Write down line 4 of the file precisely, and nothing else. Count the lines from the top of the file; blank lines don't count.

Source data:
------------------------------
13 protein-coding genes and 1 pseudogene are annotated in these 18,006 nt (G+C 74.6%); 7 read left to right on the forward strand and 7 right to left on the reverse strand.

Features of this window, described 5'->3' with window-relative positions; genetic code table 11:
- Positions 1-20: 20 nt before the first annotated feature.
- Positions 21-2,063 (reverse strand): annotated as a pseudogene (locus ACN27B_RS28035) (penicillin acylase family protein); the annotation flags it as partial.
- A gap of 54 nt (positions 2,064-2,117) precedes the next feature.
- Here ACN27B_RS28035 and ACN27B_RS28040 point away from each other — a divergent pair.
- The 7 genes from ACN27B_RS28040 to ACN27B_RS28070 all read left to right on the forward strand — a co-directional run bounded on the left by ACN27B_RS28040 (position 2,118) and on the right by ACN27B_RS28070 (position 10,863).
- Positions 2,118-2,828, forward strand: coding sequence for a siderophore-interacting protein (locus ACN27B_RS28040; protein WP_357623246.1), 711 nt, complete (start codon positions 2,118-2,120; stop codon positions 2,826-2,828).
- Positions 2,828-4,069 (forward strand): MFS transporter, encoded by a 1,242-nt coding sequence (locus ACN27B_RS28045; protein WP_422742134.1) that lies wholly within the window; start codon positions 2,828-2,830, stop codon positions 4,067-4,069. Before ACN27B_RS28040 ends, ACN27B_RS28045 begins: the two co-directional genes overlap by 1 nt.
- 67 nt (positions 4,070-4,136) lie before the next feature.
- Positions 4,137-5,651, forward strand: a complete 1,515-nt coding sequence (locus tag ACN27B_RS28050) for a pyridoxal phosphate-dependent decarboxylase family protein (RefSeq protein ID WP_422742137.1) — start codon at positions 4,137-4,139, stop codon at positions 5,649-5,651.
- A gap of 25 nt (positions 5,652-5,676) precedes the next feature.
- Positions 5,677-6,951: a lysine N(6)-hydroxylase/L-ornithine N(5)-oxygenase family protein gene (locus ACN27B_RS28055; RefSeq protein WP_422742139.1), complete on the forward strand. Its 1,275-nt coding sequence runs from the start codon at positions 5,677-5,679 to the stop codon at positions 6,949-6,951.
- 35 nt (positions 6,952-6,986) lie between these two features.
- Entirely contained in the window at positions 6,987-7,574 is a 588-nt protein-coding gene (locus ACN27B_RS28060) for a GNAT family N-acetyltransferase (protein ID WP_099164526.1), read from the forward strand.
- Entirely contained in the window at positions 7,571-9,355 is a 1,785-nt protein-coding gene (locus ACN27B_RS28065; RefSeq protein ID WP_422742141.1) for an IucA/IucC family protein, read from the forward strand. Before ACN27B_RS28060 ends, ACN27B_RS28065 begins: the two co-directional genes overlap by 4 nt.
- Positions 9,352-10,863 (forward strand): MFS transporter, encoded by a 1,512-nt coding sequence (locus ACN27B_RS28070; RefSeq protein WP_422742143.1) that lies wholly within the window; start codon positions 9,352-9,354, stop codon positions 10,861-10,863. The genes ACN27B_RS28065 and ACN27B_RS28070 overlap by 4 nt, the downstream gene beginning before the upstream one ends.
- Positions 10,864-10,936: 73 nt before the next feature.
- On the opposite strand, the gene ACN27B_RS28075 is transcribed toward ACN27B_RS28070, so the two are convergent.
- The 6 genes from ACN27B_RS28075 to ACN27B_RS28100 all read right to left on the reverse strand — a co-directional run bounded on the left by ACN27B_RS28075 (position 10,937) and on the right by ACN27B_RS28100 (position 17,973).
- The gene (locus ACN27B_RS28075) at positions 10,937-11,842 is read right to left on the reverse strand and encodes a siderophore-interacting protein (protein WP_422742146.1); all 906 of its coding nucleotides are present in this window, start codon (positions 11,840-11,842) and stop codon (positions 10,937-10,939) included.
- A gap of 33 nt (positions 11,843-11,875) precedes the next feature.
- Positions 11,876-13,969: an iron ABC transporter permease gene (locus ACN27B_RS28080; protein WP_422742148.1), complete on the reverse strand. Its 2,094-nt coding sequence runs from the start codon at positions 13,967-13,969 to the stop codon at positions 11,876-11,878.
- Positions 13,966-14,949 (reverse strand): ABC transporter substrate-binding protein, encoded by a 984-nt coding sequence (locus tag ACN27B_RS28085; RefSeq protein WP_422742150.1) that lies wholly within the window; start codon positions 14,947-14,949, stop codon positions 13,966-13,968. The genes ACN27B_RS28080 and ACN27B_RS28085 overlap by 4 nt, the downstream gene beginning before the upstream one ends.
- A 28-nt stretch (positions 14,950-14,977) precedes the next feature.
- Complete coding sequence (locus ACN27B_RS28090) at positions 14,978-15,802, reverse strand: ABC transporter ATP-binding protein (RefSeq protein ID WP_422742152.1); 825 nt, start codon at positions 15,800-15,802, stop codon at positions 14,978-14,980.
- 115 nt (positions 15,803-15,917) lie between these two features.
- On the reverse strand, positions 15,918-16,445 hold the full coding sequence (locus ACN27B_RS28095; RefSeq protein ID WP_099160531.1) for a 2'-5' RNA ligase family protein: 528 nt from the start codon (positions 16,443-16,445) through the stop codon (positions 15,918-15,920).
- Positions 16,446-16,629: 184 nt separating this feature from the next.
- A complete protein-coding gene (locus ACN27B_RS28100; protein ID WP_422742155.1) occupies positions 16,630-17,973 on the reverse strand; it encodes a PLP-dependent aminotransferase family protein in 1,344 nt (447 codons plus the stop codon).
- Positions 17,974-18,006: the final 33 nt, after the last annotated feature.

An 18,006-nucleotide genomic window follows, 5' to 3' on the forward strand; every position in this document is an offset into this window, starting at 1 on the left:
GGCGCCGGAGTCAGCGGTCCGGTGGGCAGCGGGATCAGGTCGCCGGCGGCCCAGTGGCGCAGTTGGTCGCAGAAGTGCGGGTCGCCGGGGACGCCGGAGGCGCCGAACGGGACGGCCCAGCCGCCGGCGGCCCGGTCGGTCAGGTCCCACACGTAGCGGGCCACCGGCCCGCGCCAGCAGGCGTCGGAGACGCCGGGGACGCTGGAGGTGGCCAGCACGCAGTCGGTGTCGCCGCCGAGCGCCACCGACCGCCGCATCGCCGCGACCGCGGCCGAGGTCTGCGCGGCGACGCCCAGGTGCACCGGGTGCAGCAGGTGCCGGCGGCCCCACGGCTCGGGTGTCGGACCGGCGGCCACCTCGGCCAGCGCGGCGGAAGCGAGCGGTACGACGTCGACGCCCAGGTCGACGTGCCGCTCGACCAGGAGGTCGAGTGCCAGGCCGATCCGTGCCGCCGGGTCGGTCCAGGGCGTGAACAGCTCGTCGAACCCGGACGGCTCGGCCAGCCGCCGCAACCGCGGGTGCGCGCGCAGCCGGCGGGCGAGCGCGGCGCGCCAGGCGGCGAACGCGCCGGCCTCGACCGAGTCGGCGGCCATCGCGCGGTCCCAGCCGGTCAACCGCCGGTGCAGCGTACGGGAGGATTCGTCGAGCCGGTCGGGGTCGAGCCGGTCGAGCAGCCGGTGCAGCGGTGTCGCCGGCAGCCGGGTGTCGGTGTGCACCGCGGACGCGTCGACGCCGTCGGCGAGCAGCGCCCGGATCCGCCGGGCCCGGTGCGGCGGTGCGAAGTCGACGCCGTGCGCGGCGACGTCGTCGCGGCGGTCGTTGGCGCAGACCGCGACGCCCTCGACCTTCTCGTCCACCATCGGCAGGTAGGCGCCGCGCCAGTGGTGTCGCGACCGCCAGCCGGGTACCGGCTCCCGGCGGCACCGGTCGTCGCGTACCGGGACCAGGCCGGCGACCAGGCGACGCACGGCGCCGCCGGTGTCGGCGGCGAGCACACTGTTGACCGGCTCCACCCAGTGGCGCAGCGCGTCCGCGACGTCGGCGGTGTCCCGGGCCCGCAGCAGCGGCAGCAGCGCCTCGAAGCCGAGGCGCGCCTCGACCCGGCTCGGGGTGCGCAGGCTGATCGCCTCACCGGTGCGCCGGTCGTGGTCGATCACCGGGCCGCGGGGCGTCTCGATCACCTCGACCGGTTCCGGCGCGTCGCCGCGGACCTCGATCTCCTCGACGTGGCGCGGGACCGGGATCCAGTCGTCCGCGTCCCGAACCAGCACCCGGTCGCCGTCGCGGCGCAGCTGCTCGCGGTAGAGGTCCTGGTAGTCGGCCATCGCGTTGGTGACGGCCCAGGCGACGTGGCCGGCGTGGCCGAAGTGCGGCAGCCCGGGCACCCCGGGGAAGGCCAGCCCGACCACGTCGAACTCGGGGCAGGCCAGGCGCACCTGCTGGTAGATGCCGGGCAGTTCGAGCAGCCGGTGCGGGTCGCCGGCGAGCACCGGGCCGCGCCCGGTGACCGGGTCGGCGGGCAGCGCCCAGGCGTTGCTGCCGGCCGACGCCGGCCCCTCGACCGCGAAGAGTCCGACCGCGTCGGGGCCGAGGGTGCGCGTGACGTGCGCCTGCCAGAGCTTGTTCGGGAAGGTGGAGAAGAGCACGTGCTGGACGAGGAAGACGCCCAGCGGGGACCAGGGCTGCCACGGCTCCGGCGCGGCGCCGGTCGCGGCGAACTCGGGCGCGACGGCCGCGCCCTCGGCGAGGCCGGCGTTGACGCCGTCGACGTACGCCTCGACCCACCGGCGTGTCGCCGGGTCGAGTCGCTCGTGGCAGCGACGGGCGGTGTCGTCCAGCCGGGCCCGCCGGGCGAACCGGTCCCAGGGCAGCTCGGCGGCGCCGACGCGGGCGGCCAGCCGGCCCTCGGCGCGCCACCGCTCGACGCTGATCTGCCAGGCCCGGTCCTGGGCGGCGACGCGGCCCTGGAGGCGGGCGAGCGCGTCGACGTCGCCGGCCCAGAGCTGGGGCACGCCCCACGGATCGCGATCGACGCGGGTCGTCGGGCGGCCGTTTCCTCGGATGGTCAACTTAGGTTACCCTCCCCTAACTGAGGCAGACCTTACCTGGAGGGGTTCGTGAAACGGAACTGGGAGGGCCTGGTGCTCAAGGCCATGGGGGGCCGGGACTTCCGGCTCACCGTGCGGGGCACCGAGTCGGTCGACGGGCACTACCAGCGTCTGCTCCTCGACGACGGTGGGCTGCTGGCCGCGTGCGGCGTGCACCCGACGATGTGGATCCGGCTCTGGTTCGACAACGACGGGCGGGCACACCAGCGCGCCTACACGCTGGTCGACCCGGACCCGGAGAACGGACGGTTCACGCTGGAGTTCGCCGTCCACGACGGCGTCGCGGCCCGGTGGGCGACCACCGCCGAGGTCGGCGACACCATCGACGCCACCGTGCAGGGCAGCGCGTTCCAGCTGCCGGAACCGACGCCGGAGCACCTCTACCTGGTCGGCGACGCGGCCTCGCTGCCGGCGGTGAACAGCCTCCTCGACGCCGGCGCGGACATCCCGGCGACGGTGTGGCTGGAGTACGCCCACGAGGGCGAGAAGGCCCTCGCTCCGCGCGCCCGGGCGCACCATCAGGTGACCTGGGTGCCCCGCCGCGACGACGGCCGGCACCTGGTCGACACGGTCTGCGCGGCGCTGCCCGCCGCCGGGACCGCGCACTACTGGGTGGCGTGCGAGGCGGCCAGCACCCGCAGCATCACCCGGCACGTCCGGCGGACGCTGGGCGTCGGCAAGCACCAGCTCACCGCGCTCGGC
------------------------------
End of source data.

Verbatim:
- Positions 21-2,063 (reverse strand): annotated as a pseudogene (locus ACN27B_RS28035) (penicillin acylase family protein); the annotation flags it as partial.